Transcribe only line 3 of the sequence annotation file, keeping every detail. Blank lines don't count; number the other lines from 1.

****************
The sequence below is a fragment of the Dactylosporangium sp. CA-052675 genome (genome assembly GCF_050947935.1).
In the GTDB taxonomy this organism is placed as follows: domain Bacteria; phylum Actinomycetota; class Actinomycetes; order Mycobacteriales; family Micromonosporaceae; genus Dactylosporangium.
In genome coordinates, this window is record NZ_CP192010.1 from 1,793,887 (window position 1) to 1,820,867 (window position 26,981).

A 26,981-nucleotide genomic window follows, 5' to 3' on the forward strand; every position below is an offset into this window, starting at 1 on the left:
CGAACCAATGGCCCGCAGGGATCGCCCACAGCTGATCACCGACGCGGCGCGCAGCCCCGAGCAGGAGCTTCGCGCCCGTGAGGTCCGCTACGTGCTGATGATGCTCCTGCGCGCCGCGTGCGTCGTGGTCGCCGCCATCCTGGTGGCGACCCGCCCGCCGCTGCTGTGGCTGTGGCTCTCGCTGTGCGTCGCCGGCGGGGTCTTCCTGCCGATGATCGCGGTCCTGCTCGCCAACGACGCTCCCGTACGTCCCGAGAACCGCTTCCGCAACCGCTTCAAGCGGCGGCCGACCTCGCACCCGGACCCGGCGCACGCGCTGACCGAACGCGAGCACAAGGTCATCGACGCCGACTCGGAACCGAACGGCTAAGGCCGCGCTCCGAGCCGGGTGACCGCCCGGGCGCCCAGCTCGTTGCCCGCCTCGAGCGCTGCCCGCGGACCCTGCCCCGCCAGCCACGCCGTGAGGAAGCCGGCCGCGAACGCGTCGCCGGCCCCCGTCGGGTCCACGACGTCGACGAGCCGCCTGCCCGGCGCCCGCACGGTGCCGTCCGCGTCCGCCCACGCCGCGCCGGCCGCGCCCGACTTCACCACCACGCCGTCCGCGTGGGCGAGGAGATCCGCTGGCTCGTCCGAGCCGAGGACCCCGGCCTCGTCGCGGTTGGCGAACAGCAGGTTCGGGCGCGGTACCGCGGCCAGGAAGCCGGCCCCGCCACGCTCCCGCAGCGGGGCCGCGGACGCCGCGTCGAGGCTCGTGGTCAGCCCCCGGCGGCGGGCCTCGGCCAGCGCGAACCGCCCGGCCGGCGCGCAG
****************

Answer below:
In genome coordinates, this window is record NZ_CP192010.1 from 1,793,887 (window position 1) to 1,820,867 (window position 26,981).